sounds. The resulting work offers not only a different view of tango, but also a new way to think about Vivaldi’s equally propulsive rhythms, a reframing that is entirely satisfactory from both
sides. In other words, not just New Tango, but New Vivaldi!
Tres Retratos Mexicanos (2018)
Born: June 14, 1981, Cd. Juarez, Chihuahua, Mexico
Composer Osvaldo Mendoza explains that the three movements of the newly commissioned work derive from his life experiences over the last few years. He writes: The first movement, “Lucha Libre” (Wrestling Match), was inspired by my grandpa, who used to watch the Mexican
Lucha Libre every Sunday after mass (ironic, isn’t it!). We would have lunch together while watching a few matches. It has always intrigued me why people liked to participate in this sport, but at that age I guessed that they just did it for fun. This movement starts with a ring bell that gives the starting point for the match. A series of ostinatos or repeated notes leads to climaxes that are brutally interrupted by a smooth and tonal waltz. (In the ostinato section I use an octatonic scale, which is made of alternating whole- and half-steps.) After the waltz is
finished the bell returns, giving the cue for the recap and
coda to finish the movement. “Camino a San Cristobal” (On my way to San Cristobal) is
the second movement. During our honeymoon, my wife and I went to Chiapas, in southern Mexico. We visited several towns there, and one of the most beautiful, picturesque places was San Cristobal de las Casas. The drive to this town was something magical in itself. The road took us up into the mountains, where we could look down at the clouds below us. As we approached the main town we saw all kinds of bright and exotic colors throughout. This experience made a huge impact on me. In this movement, I used very soft and slow music at the beginning. The lontano (far away) trumpet in the background and the strings playing open chords portray that feeling of walking through the clouds. It is followed by the orchestra playing very tonal chords in dance-like music which is joined by a huapango (a dance and music style).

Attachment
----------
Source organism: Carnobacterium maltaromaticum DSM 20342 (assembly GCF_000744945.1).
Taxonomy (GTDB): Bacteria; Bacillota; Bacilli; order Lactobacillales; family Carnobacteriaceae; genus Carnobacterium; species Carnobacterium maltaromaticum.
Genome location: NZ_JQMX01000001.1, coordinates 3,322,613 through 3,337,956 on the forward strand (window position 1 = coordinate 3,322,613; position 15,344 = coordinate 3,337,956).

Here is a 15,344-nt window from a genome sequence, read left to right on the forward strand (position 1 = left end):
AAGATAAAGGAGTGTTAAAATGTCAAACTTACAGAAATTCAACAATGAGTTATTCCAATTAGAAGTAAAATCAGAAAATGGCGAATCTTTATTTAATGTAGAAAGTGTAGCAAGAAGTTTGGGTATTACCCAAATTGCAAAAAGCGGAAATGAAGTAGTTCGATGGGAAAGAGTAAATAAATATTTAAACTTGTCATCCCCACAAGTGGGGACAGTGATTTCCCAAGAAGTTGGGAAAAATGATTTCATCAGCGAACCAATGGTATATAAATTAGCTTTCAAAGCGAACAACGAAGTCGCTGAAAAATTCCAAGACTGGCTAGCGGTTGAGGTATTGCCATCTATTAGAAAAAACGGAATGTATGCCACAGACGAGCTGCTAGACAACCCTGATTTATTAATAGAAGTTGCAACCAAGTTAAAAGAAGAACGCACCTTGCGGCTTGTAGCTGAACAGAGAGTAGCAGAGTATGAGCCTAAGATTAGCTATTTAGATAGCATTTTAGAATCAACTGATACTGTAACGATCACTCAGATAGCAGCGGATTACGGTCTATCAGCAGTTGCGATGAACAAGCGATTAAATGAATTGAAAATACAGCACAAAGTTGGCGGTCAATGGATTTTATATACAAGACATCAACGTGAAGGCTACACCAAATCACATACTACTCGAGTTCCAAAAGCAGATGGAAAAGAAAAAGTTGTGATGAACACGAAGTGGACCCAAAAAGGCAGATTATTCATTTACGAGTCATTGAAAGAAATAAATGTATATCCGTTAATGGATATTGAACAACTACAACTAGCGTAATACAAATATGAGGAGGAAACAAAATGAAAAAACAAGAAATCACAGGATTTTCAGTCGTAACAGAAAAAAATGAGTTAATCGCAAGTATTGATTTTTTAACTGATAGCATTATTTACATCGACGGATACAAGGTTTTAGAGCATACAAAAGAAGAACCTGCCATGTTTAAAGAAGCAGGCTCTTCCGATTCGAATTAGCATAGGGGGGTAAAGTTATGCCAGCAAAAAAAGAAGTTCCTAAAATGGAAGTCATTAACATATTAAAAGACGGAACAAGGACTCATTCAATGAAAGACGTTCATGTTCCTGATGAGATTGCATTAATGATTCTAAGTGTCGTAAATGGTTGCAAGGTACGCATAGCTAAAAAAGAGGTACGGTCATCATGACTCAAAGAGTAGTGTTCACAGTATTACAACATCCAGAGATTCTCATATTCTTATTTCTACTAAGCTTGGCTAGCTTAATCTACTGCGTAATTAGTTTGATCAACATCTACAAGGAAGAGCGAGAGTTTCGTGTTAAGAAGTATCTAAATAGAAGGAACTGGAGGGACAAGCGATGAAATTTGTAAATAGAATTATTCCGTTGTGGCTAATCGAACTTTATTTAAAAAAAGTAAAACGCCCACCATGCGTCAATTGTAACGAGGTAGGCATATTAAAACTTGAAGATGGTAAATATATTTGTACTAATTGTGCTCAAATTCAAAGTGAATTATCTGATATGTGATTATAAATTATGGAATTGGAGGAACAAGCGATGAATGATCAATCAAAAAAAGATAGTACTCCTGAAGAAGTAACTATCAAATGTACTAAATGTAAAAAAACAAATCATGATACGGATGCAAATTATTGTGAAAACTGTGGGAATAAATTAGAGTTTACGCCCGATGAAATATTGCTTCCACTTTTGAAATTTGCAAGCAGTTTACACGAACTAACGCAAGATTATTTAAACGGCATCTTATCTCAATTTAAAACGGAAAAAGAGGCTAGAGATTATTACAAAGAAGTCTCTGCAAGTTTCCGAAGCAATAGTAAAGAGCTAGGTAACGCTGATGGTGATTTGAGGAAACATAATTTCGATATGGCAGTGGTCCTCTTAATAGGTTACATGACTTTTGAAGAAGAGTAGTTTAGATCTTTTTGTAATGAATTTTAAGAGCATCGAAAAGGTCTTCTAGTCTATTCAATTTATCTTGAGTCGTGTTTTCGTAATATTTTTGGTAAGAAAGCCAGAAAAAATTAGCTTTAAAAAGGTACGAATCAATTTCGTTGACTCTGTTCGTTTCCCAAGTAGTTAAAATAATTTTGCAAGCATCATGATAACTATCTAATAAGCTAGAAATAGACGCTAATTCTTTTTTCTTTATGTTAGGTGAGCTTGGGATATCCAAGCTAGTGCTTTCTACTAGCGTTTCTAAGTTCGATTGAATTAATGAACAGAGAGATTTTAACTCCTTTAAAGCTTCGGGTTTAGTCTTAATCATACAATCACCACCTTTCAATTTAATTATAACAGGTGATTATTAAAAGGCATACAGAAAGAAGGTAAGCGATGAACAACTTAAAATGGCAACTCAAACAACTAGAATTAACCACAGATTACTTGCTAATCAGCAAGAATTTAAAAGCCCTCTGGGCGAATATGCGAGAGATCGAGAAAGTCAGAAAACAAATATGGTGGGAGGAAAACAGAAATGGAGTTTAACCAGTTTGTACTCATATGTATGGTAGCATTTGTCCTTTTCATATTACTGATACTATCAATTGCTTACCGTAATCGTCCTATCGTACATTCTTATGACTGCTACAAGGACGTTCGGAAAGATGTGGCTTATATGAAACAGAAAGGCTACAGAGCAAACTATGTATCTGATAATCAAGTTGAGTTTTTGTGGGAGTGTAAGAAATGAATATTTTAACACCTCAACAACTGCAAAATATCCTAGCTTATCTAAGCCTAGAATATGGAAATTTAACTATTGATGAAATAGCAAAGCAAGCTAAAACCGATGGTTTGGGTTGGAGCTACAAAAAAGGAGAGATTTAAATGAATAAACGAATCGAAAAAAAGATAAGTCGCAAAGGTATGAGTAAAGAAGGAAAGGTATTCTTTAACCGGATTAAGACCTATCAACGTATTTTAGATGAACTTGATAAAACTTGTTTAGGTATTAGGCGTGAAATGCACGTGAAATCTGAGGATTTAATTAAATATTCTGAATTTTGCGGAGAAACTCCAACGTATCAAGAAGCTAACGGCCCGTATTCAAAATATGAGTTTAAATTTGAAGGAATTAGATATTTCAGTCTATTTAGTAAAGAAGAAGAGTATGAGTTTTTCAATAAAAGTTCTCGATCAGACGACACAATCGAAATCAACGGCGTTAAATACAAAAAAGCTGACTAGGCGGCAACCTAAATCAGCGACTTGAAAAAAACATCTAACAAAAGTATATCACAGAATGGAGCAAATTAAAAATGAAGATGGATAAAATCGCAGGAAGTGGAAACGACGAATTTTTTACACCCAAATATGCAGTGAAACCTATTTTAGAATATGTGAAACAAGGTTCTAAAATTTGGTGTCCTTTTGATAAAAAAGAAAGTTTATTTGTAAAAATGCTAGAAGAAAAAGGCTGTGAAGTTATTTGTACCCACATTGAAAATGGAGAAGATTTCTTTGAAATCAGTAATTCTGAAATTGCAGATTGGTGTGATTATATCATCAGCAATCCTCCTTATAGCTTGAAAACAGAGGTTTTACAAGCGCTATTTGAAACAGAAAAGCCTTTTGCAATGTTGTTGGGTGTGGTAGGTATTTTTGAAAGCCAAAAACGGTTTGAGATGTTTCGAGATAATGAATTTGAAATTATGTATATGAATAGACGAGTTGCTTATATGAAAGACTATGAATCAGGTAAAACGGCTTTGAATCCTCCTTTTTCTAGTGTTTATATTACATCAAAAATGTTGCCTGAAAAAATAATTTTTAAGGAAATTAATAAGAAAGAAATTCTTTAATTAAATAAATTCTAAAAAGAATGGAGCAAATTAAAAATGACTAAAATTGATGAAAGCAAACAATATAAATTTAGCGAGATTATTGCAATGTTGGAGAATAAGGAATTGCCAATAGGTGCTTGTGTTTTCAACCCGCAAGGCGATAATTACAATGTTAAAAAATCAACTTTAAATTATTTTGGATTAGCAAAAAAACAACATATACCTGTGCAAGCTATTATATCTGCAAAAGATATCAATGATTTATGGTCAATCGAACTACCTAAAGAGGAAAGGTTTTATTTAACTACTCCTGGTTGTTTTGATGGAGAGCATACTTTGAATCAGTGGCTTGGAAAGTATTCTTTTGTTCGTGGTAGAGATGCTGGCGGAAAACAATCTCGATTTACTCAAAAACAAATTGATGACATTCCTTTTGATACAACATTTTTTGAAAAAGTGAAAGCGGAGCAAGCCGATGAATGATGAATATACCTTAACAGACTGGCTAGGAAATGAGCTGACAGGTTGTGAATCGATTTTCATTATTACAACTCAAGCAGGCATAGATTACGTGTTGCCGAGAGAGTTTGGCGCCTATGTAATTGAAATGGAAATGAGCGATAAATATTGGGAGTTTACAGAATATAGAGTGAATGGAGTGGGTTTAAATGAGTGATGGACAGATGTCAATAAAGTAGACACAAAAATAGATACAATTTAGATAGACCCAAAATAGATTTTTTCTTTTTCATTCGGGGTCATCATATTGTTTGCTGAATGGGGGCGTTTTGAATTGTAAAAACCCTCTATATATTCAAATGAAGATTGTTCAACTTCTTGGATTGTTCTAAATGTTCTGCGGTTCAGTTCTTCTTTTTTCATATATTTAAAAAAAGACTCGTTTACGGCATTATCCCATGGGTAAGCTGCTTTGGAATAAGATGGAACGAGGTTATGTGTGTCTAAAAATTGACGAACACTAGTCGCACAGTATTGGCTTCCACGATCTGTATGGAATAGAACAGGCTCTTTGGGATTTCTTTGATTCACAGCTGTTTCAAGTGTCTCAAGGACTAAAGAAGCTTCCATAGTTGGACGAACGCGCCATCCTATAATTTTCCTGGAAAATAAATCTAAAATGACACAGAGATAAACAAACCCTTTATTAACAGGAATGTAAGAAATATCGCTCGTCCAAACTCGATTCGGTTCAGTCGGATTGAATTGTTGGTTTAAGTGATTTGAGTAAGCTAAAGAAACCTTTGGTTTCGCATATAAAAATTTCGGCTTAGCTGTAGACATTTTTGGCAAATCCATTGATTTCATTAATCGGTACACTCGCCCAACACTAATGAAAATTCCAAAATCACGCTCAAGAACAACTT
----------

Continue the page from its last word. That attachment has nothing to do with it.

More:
For the third movement, I drew on my visit to Cancun, specifically to Xcaret Park. The indigenous rhythms and dances of Danza Xcaret were an inspiration for me. I used a mixture of rhythms based on patterns of thirteen, six, and two. I also used pentatonic (five-note) and octatonic scales throughout the movement. Sea shells, lots of percussion, extreme registers, and heavy orchestration mark this movement as the climax of the whole piece.
Danzón No. 2 (1994)
Born: December 20, 1950, Álamos, Sonora, Mexico
It is sinuous, slinky, and irresistible—as the composer Arturo Márquez says, the genre of danzón, a kind of salon dance that originated in Cuba, is “music full of sensuality and qualitative seriousness.” Márquez was inspired by trips to dance clubs in Mexico, where the style is enduringly popular, and the resulting work, as he said, “is a tribute to the environment that nourishes the genre. It endeavors to get as close as possible to the dance, to its nostalgic
melodies, to its wild rhythms … It is a very personal way of paying my respects and expressing my emotions towards truly popular music.” But, as the composer emphasized in an interview with NPR, the work (one of eight danzóns he eventually composed), also emerged as a response to the continuing political conflicts that began in the 1990s in the Chiapas state of Mexico. As Márquez said in that interview, “I think it’s a piece for hope, para esperanza.”